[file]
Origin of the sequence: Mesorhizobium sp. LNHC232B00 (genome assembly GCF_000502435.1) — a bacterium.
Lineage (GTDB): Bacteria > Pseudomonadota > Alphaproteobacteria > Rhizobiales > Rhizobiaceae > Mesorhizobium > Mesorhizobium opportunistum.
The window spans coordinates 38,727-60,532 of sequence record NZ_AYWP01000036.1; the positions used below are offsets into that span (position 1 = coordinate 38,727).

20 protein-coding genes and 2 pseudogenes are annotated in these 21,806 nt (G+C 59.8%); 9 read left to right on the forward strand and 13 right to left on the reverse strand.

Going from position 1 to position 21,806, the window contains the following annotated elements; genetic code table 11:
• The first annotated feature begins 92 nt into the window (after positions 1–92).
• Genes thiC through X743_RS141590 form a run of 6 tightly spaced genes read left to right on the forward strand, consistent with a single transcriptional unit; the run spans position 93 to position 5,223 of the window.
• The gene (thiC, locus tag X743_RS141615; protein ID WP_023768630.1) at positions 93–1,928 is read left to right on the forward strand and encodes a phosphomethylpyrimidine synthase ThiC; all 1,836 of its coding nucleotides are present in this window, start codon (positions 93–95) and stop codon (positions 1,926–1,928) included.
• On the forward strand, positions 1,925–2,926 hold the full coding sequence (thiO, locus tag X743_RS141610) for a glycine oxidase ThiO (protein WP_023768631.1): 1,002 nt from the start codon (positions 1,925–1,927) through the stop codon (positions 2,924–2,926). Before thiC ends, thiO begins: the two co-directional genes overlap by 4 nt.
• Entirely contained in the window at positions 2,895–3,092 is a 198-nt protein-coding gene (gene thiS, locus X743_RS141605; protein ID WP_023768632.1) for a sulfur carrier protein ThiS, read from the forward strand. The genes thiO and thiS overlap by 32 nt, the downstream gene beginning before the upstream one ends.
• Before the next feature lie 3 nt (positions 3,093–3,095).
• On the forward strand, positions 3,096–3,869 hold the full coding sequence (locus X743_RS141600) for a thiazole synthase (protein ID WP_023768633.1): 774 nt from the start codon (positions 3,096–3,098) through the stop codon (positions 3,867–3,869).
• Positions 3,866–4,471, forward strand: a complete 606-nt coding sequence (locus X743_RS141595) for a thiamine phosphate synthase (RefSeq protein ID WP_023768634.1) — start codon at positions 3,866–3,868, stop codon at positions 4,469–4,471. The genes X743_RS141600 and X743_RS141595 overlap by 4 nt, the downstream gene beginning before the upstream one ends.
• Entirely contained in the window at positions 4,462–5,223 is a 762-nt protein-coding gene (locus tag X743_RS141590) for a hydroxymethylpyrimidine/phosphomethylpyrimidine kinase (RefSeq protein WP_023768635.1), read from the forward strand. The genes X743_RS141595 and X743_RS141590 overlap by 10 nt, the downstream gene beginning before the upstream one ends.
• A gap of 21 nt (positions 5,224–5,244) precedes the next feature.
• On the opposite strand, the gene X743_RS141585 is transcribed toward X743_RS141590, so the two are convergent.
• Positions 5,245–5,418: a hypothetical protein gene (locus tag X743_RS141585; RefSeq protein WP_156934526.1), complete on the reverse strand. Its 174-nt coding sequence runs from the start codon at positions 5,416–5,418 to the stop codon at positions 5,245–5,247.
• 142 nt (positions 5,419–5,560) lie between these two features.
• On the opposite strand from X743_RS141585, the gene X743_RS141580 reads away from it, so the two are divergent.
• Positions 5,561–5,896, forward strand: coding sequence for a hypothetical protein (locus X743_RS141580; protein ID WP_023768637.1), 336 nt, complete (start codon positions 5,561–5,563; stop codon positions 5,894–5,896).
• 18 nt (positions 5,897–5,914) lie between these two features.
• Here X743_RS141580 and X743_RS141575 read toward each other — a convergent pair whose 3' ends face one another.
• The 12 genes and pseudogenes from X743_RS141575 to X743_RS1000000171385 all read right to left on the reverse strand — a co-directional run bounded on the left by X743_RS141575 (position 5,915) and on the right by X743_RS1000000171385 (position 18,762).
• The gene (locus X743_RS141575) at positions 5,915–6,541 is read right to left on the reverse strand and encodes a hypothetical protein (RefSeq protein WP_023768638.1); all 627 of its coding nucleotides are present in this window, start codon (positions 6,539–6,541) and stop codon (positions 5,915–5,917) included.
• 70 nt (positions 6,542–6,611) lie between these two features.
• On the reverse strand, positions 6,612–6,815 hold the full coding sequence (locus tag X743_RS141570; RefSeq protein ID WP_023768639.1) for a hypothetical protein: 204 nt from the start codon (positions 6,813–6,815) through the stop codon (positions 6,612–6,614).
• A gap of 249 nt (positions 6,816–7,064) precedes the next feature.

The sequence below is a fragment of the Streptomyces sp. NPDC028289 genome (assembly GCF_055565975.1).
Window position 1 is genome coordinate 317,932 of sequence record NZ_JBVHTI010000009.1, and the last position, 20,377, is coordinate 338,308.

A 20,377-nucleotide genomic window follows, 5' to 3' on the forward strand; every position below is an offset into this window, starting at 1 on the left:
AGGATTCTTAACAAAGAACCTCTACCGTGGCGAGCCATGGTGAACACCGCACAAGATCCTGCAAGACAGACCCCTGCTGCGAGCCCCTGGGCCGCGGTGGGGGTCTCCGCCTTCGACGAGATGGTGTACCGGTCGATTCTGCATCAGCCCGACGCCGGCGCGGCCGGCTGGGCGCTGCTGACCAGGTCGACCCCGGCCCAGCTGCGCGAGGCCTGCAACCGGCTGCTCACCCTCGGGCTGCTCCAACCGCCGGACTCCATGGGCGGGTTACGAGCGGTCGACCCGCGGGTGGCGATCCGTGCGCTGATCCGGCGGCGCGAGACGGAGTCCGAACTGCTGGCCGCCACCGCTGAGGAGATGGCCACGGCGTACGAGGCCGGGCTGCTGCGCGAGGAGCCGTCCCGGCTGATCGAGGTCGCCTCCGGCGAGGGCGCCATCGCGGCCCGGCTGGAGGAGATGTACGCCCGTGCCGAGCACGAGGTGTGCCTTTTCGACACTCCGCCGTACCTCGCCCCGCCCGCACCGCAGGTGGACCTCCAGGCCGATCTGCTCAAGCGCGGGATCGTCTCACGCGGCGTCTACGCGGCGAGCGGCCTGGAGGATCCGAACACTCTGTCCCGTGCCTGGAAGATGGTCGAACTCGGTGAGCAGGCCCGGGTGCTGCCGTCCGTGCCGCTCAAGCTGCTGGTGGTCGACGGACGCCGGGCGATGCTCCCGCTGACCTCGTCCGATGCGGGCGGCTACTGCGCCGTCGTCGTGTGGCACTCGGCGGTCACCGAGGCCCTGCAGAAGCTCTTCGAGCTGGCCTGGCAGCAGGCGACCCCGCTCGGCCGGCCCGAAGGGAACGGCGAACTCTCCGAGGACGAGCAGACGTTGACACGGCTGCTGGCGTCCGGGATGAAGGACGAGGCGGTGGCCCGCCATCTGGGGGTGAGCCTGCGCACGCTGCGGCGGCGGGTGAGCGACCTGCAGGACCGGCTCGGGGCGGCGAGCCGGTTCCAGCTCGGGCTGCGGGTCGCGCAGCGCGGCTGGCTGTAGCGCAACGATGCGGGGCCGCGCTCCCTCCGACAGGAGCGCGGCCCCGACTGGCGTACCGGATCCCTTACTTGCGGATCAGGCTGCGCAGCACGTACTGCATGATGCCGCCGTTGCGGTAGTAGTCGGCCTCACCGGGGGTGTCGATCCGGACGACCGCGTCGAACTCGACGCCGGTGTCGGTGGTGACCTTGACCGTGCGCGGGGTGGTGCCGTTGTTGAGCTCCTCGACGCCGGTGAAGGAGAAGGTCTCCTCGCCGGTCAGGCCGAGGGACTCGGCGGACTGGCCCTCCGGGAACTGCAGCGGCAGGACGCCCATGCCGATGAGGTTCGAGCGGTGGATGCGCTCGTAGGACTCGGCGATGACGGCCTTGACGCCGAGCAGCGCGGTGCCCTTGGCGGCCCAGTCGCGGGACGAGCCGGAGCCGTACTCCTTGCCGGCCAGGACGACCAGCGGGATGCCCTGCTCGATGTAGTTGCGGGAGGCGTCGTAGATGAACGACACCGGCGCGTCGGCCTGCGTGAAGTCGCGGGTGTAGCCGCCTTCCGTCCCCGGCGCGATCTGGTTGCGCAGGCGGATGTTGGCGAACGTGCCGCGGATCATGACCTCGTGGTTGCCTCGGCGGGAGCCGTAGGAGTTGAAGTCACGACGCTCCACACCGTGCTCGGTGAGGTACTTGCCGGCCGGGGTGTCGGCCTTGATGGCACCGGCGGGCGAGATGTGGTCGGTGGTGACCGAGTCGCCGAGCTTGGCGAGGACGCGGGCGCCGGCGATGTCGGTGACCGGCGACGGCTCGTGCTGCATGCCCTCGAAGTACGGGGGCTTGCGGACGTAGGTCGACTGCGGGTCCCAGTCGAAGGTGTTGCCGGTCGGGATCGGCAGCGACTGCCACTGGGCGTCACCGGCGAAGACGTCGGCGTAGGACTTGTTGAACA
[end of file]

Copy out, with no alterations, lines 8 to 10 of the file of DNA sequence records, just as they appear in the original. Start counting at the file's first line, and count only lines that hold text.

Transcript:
• The gene (thiC, locus tag X743_RS141615; protein ID WP_023768630.1) at positions 93–1,928 is read left to right on the forward strand and encodes a phosphomethylpyrimidine synthase ThiC; all 1,836 of its coding nucleotides are present in this window, start codon (positions 93–95) and stop codon (positions 1,926–1,928) included.
• On the forward strand, positions 1,925–2,926 hold the full coding sequence (thiO, locus tag X743_RS141610) for a glycine oxidase ThiO (protein WP_023768631.1): 1,002 nt from the start codon (positions 1,925–1,927) through the stop codon (positions 2,924–2,926). Before thiC ends, thiO begins: the two co-directional genes overlap by 4 nt.
• Entirely contained in the window at positions 2,895–3,092 is a 198-nt protein-coding gene (gene thiS, locus X743_RS141605; protein ID WP_023768632.1) for a sulfur carrier protein ThiS, read from the forward strand. The genes thiO and thiS overlap by 32 nt, the downstream gene beginning before the upstream one ends.